Best SHTF firearms solution for the elderly

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  • teratos

    My hair is amazing
    MDS Supporter
    Jan 22, 2009
    45,401
    Bel Air
    How easy is it for a gun-naïve senior to become proficient with a handgun?
    Do little old ladies do well with the recoil from a shotgun?

    Stay tuned....
     

    davsco

    Active Member
    Oct 21, 2010
    7,591
    Loudoun, VA
    I would think a SBR or PCC is probably easiest to shoot. Low recoil, point shoot friendly, higher mag capacity than a revolver. If they are concerned about appearance of the tool, they made the wrong decision to buy anything, imo.

    yes a pcc would be a great choice. two hands on the gun, no long shotgun barrel to be grabbed. absolute noobies (and kids and women) i've seen at matches do pretty good with pcc's.

    but i will say just buying one (any firearm) and throwing it under the bed is a bad idea. they really need practice and more practice and then more practice. i'm not saying $1000s in training, but def some range time and also a discussion of basic tactics and scenarios. a firearm, esp not used properly or fully, is a liability and not a forcefield.

    frankly if they're unable or unwilling to spend the time, i'd invest in steel doors at their bedroom that can be solidly locked and they call 911.
     

    SCARCQB

    Get Opp my rawn, Plick!
    Jun 25, 2008
    13,461
    Undisclosed location
    FN ps-90 with an extended charging handle and a red dot sight.

    Fully ambi, low recoil, high capacity.
    I think 50 rounds of 5.7x28 should be plenty of firepower.

    My wifey and daughter have these as HD weapons.
     

    Melnic

    Active Member
    MDS Supporter
    Dec 27, 2012
    12,996
    HoCo
    I think I'd look at probability, what is the probability they will mess up a semi auto and have a ND.
    REVOLVER
     

    teratos

    My hair is amazing
    MDS Supporter
    Jan 22, 2009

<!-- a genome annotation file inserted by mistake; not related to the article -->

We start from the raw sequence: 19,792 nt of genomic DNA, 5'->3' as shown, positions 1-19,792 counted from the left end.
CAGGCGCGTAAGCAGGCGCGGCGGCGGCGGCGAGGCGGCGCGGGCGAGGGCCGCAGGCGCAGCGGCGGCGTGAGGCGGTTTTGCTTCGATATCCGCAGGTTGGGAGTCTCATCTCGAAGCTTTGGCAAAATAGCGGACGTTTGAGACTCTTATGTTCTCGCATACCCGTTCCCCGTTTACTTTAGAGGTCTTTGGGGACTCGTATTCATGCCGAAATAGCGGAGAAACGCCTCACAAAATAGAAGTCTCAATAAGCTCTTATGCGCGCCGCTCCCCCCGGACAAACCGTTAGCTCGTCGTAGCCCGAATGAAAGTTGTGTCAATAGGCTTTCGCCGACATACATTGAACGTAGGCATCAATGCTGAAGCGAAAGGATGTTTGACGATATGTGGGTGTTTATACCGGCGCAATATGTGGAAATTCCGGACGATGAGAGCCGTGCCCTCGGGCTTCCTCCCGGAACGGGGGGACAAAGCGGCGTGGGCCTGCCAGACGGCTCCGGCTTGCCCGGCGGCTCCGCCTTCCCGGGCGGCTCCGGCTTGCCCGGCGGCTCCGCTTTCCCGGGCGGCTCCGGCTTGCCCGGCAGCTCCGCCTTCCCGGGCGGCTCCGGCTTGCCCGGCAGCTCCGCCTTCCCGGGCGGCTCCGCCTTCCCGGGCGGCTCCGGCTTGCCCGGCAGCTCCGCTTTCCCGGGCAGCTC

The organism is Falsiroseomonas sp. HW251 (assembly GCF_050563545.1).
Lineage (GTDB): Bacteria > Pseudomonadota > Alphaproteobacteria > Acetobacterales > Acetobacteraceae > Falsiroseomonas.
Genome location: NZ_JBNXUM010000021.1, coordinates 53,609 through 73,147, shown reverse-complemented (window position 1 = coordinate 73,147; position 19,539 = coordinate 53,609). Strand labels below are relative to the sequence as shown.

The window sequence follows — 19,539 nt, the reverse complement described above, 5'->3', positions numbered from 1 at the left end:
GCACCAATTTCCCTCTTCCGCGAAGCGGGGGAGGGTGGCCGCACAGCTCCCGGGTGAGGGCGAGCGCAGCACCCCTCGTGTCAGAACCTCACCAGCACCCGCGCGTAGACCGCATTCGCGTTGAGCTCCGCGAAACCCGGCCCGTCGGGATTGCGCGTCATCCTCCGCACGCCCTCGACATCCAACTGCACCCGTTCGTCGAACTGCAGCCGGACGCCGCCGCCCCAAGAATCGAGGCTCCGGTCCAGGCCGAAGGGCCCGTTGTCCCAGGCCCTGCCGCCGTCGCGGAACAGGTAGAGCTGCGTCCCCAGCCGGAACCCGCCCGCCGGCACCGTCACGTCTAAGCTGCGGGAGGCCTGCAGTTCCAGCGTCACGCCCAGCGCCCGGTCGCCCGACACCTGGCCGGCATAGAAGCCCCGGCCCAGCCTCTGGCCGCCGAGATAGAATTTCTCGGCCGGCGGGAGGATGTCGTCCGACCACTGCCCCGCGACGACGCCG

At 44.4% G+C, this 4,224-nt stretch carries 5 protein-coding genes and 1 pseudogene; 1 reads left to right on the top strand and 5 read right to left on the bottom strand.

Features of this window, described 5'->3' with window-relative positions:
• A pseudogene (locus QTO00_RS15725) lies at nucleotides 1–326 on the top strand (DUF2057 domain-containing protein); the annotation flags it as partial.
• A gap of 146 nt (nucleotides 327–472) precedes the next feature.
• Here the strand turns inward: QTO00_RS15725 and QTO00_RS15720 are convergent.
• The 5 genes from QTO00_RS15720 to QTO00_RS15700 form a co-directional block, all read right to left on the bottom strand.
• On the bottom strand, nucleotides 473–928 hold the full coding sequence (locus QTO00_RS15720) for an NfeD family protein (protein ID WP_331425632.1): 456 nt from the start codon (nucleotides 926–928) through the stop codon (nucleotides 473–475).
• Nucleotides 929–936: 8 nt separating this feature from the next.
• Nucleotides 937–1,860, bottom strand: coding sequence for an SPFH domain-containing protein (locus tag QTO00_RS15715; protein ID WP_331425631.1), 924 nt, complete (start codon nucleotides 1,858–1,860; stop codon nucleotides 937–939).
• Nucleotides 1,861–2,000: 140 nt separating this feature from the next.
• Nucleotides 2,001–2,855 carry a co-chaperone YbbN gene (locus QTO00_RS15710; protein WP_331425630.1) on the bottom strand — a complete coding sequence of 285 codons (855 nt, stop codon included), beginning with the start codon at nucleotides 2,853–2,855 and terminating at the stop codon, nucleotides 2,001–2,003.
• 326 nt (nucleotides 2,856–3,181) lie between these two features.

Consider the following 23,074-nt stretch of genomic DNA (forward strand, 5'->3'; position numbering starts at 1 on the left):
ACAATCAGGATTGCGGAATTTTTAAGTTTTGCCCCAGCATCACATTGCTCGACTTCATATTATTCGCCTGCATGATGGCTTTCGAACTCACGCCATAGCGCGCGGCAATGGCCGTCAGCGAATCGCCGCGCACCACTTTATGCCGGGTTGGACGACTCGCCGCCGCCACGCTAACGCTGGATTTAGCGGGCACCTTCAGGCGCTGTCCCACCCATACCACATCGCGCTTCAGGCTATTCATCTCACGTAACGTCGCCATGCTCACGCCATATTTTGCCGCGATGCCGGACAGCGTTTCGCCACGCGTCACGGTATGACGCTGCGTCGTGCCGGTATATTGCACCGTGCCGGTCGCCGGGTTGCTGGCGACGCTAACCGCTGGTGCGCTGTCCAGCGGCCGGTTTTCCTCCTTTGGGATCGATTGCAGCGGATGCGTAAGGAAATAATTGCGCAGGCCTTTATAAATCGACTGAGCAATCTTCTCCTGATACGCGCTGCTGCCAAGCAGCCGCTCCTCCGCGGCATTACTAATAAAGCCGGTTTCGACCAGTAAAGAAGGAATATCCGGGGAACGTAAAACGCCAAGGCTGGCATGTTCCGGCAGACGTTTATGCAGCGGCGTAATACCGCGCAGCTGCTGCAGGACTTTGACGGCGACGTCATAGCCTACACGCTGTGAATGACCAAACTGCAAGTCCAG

45,401
    Bel Air
    FN ps-90 with an extended charging handle and a red dot sight.

    Fully ambi, low recoil, high capacity.
    I think 50 rounds of 5.7x28 should be plenty of firepower.

    My wifey and daughter have these as HD weapons.

    That's a great HD gun for seniors!
     

    19smiller

    Junior Member
    Nov 11, 2021
    32
    Although not very popular for some reason, If they’re ok with a semi-auto, my vote would be a Walter PK380. I own one and have put over 1500 rounds through it without a single hiccup.

    - Easiest to rack semi-auto I’ve ever shot
    - more of a full grip vs pocket guns
    - very mild recoil
    - Doesn’t hurt to wallet much either (except the ammo currently)

    If not, then non-compact .38 revolver. Probably no need to spend the extra money for the .357.
     

    Michigander08

    ridiculous and psychotic
    MDS Supporter
    May 29, 2017
    4,544
    I am always nervous when someone said they have never handled firearms and they are in their 70s. They want to start now.

    I have never touched a firearm until 18 years old. However, the difference between being 18 and being 70 is huge!
     

    Uncle Duke

    Active Member
    MDS Supporter
    Feb 2, 2013
    9,392
    Not Far Enough from the City
    I am always nervous when someone said they have never handled firearms and they are in their 70s. They want to start now.